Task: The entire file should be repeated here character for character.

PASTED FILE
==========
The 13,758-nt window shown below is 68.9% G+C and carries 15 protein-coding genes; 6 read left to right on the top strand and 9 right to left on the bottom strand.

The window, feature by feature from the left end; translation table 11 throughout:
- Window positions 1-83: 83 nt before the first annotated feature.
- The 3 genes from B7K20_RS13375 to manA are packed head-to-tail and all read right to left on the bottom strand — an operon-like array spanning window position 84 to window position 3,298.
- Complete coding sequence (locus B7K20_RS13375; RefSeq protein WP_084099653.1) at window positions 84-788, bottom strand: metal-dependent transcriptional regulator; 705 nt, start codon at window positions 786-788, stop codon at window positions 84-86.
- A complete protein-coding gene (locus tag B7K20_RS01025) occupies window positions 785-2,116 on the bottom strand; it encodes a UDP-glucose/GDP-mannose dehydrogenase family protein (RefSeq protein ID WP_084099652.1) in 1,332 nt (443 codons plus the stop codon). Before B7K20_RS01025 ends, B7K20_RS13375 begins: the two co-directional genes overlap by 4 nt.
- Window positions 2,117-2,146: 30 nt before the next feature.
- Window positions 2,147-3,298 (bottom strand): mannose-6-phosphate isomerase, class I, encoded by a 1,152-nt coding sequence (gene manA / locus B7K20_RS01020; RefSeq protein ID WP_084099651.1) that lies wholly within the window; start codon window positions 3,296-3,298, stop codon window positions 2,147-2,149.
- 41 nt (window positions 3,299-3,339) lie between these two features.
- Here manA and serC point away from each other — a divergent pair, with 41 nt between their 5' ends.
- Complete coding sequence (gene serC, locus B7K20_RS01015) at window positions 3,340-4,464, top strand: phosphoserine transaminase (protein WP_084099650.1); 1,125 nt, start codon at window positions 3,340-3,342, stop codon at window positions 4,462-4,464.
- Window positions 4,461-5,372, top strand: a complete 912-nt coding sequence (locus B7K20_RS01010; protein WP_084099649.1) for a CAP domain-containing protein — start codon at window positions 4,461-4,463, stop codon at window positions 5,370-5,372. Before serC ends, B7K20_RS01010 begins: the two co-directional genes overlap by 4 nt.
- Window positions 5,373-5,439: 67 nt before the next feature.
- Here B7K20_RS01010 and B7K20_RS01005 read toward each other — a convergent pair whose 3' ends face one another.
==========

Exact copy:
The 13,758-nt window shown below is 68.9% G+C and carries 15 protein-coding genes; 6 read left to right on the top strand and 9 right to left on the bottom strand.

The window, feature by feature from the left end; translation table 11 throughout:
- Window positions 1-83: 83 nt before the first annotated feature.
- The 3 genes from B7K20_RS13375 to manA are packed head-to-tail and all read right to left on the bottom strand — an operon-like array spanning window position 84 to window position 3,298.
- Complete coding sequence (locus B7K20_RS13375; RefSeq protein WP_084099653.1) at window positions 84-788, bottom strand: metal-dependent transcriptional regulator; 705 nt, start codon at window positions 786-788, stop codon at window positions 84-86.
- A complete protein-coding gene (locus tag B7K20_RS01025) occupies window positions 785-2,116 on the bottom strand; it encodes a UDP-glucose/GDP-mannose dehydrogenase family protein (RefSeq protein ID WP_084099652.1) in 1,332 nt (443 codons plus the stop codon). Before B7K20_RS01025 ends, B7K20_RS13375 begins: the two co-directional genes overlap by 4 nt.
- Window positions 2,117-2,146: 30 nt before the next feature.
- Window positions 2,147-3,298 (bottom strand): mannose-6-phosphate isomerase, class I, encoded by a 1,152-nt coding sequence (gene manA / locus B7K20_RS01020; RefSeq protein ID WP_084099651.1) that lies wholly within the window; start codon window positions 3,296-3,298, stop codon window positions 2,147-2,149.
- 41 nt (window positions 3,299-3,339) lie between these two features.
- Here manA and serC point away from each other — a divergent pair, with 41 nt between their 5' ends.
- Complete coding sequence (gene serC, locus B7K20_RS01015) at window positions 3,340-4,464, top strand: phosphoserine transaminase (protein WP_084099650.1); 1,125 nt, start codon at window positions 3,340-3,342, stop codon at window positions 4,462-4,464.
- Window positions 4,461-5,372, top strand: a complete 912-nt coding sequence (locus B7K20_RS01010; protein WP_084099649.1) for a CAP domain-containing protein — start codon at window positions 4,461-4,463, stop codon at window positions 5,370-5,372. Before serC ends, B7K20_RS01010 begins: the two co-directional genes overlap by 4 nt.
- Window positions 5,373-5,439: 67 nt before the next feature.
- Here B7K20_RS01010 and B7K20_RS01005 read toward each other — a convergent pair whose 3' ends face one another.